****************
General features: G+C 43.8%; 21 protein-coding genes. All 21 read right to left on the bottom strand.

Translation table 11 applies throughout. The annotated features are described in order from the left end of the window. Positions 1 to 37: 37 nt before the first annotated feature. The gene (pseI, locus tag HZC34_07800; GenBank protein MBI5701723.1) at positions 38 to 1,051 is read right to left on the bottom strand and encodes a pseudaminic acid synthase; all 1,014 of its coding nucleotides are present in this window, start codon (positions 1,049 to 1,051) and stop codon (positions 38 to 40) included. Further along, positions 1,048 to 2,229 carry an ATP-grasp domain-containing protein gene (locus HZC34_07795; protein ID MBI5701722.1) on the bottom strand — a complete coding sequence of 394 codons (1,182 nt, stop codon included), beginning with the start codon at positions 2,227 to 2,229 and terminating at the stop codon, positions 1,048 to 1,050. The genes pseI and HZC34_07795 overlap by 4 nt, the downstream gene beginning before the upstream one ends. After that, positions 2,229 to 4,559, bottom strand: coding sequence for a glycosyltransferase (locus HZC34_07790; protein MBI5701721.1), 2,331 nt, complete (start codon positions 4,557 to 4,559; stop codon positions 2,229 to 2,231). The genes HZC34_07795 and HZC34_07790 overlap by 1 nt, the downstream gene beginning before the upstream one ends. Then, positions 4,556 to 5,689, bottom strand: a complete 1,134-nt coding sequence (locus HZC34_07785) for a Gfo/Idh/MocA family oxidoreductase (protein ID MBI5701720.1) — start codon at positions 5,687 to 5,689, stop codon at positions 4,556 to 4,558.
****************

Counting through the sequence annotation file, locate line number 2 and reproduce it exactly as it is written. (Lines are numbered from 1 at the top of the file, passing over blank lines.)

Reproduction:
Translation table 11 applies throughout. The annotated features are described in order from the left end of the window. Positions 1 to 37: 37 nt before the first annotated feature. The gene (pseI, locus tag HZC34_07800; GenBank protein MBI5701723.1) at positions 38 to 1,051 is read right to left on the bottom strand and encodes a pseudaminic acid synthase; all 1,014 of its coding nucleotides are present in this window, start codon (positions 1,049 to 1,051) and stop codon (positions 38 to 40) included. Further along, positions 1,048 to 2,229 carry an ATP-grasp domain-containing protein gene (locus HZC34_07795; protein ID MBI5701722.1) on the bottom strand — a complete coding sequence of 394 codons (1,182 nt, stop codon included), beginning with the start codon at positions 2,227 to 2,229 and terminating at the stop codon, positions 1,048 to 1,050. The genes pseI and HZC34_07795 overlap by 4 nt, the downstream gene beginning before the upstream one ends. After that, positions 2,229 to 4,559, bottom strand: coding sequence for a glycosyltransferase (locus HZC34_07790; protein MBI5701721.1), 2,331 nt, complete (start codon positions 4,557 to 4,559; stop codon positions 2,229 to 2,231). The genes HZC34_07795 and HZC34_07790 overlap by 1 nt, the downstream gene beginning before the upstream one ends. Then, positions 4,556 to 5,689, bottom strand: a complete 1,134-nt coding sequence (locus HZC34_07785) for a Gfo/Idh/MocA family oxidoreductase (protein ID MBI5701720.1) — start codon at positions 5,687 to 5,689, stop codon at positions 4,556 to 4,558.